Growing up in Fairburn, just south of Atlanta, Stacey Todd Holt would shudder when his mother would take out his tap shoes at family parties and ask him to dance. Now, however, Holt spends his days wowing audiences around the globe singing and dancing in the age-old art form of musical theatre. He’ll soon be in the spot light at Atlanta’s Fabulous Fox Theater starring as Leo Bloom in the smash Broadway musical hit The Producers, a show he knows well and holds near to his heart.
Holt started his training at Doris Roberts’ Dance School in Fairburn studying tap. Ms. Roberts, a member of the original company of the famed Rockettes in New York City, opened the door to his love affair with musical theatre. After landing the role of Christopher Robin in Southside Theatre Guild’s production of The House at Pooh Corner, he went on to attend Woodward Academy and work with a teacher named Linda Wise. “She changed my life and I knew I wanted to make this my career.”
From there Holt went to Webster Conservatory in St. Louis, which led to a student showcase in New York City, and as the saying goes, the rest was history.
“New York was a terrifying and exciting experience. My first job was a European tour of a revival of 42nd Street.” Clearly those early tap lessons paid off for Holt who returned to the states and booked another tap heavy musical, the national tour of Crazy for You (which he says is his favorite musical). A Broadway stint in the show soon followed, and close behind were productions of Big, Contact, The Producers, Cry-Baby and Elf (in both 2010 and recently again in 2012.) Of all the shows he has done though, The Producers holds a special place in his heart.
“During the run of The Producers, I lost my dad, met my partner, and bought my first house.” Holt says after all of that he needed a “fairy tale ending” to his relationship with the Mel Brooks stage show.
“After The Producers closed in NYC there were a lot of offers from smaller companies doing productions. It wasn’t until two years ago during Elf that Michael McCormack (playing Max Bialystock in The Producers) and I connected. We were Nathan (Lane) and Matthew (Broderick)’s stand-ins for the movie.” That was when Holt started studying how the comic duo worked with the material.
“Some things are out of your control. You try to come up with a bit or a scream, and if people laugh, great! The more under the microscope you are, you aren’t funny. You can’t feel like you are being watched or judged, so just go on stage and have fun. Make them forget that someone else has played the role.”
The Producers started life as a 1968 film written and directed by Mel Brooks, and famously starred Zero Mostel and Gene Wilder. The film was Brooks’ directorial debut, and won him an Academy Award for Best Screenplay. The musical version burst onto the Broadway stage in 2001 and won a record-setting 12 Tony Awards. Directed and choreographed by Susan Stroman, Max and Leo were played on Broadway by Nathan Lane and Matthew Broderick respectively. Mel Brooks adapted his screenplay for the stage and also contributed lyrics.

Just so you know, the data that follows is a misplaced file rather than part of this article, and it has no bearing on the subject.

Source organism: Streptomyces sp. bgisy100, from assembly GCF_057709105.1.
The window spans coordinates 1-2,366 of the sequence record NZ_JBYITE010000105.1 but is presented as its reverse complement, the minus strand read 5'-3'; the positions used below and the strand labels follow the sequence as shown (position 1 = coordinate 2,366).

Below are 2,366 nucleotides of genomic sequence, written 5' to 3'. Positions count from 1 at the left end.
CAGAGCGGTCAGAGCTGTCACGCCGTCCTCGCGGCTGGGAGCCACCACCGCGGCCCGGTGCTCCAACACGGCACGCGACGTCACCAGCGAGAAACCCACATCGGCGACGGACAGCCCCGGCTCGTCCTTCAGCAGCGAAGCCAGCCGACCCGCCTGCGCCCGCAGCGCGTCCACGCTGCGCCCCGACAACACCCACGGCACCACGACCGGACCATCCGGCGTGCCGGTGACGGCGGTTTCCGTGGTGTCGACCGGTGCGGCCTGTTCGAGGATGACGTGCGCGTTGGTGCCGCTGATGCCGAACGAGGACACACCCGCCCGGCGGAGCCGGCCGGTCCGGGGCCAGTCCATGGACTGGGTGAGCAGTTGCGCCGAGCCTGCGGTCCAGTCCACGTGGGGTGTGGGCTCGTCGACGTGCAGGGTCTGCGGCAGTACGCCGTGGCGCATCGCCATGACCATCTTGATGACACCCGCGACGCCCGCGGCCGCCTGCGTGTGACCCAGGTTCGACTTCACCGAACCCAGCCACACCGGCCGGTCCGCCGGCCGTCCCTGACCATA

When asked if some may find Mel Brooks material too stereotypical, Holt says “Whether you are gay or Jewish or a Mel Brooks fan, you have to understand that it all comes from his crazy, brilliant, demented mind. He goes for the jugular. Why not have dancing Nazis? Why not have flaming queens holding out their ‘S’s awkwardly long? People think ‘Oh my God, did he go that far? Oh, he did!’ and it’s brilliant!”
“There will always be people that are afraid to let themselves go to that place and find too much truth and reality in what they see. They are missing the point. Look at what is current – yes it’s stereotypical, but it is reality. Look at Modern Family and Family Guy. That all started with Mel Brooks.”
At its core though, The Producers is a story about two unlikely friends. “It’s about two guys changing each other. One guy is pulling a littler hermit out of himself, teaching him to open himself to life. The song ‘Till Him’ at the end of the show is really what it’s all about. Sticking it out through thick and thin.” That seems a perfect fit for two performers who grew so close working together in New York and who have played Leo and Max before in North Carolina.
Holt is looking forward to performing at the Fox, which he says will let relatives and friends, who have never seen him perform, watch him do what he loves. It wasn’t always easy for a young boy who loved to tap in musicals to grow up in Georgia though.
“There is something about a musical; you’re never really in a sad mood after seeing a musical. Something about the aspect of escape.” That sense of escape may be what has drawn the gay community to musicals for generations. “Many times in gay life, even if you are comfortable with yourself you still may be trying to escape some aspect of life. It’s like a fantasy world on crack. You get to be a totally different person. And of course there are all the sequins! You could not ask for more that is right up a gay man’s lifestyle.”
The Producers is presented at the Fabulous Fox Theatre in Atlanta by Theater of the Stars. Performances run January 25 through January 31, 2013. For show times, tickets and theater information visit www.foxtheatre.org.